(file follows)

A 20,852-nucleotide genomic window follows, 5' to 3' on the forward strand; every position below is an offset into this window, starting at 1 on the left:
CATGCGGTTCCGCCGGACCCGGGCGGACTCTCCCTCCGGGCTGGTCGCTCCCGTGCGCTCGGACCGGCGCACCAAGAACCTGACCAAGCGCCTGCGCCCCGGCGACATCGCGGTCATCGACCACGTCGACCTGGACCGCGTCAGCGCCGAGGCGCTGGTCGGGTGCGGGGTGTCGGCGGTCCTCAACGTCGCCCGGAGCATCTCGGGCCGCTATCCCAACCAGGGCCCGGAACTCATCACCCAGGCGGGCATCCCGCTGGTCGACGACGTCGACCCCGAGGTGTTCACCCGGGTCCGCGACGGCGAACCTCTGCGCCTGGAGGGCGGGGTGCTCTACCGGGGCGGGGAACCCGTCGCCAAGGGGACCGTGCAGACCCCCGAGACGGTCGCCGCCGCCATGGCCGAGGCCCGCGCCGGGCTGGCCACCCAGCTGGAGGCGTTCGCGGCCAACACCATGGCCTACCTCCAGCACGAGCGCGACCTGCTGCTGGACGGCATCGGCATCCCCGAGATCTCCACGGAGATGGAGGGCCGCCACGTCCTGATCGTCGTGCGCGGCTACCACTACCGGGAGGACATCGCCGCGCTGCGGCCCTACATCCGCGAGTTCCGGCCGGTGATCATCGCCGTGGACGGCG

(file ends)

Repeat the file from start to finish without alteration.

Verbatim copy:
A 20,852-nucleotide genomic window follows, 5' to 3' on the forward strand; every position below is an offset into this window, starting at 1 on the left:
CATGCGGTTCCGCCGGACCCGGGCGGACTCTCCCTCCGGGCTGGTCGCTCCCGTGCGCTCGGACCGGCGCACCAAGAACCTGACCAAGCGCCTGCGCCCCGGCGACATCGCGGTCATCGACCACGTCGACCTGGACCGCGTCAGCGCCGAGGCGCTGGTCGGGTGCGGGGTGTCGGCGGTCCTCAACGTCGCCCGGAGCATCTCGGGCCGCTATCCCAACCAGGGCCCGGAACTCATCACCCAGGCGGGCATCCCGCTGGTCGACGACGTCGACCCCGAGGTGTTCACCCGGGTCCGCGACGGCGAACCTCTGCGCCTGGAGGGCGGGGTGCTCTACCGGGGCGGGGAACCCGTCGCCAAGGGGACCGTGCAGACCCCCGAGACGGTCGCCGCCGCCATGGCCGAGGCCCGCGCCGGGCTGGCCACCCAGCTGGAGGCGTTCGCGGCCAACACCATGGCCTACCTCCAGCACGAGCGCGACCTGCTGCTGGACGGCATCGGCATCCCCGAGATCTCCACGGAGATGGAGGGCCGCCACGTCCTGATCGTCGTGCGCGGCTACCACTACCGGGAGGACATCGCCGCGCTGCGGCCCTACATCCGCGAGTTCCGGCCGGTGATCATCGCCGTGGACGGCG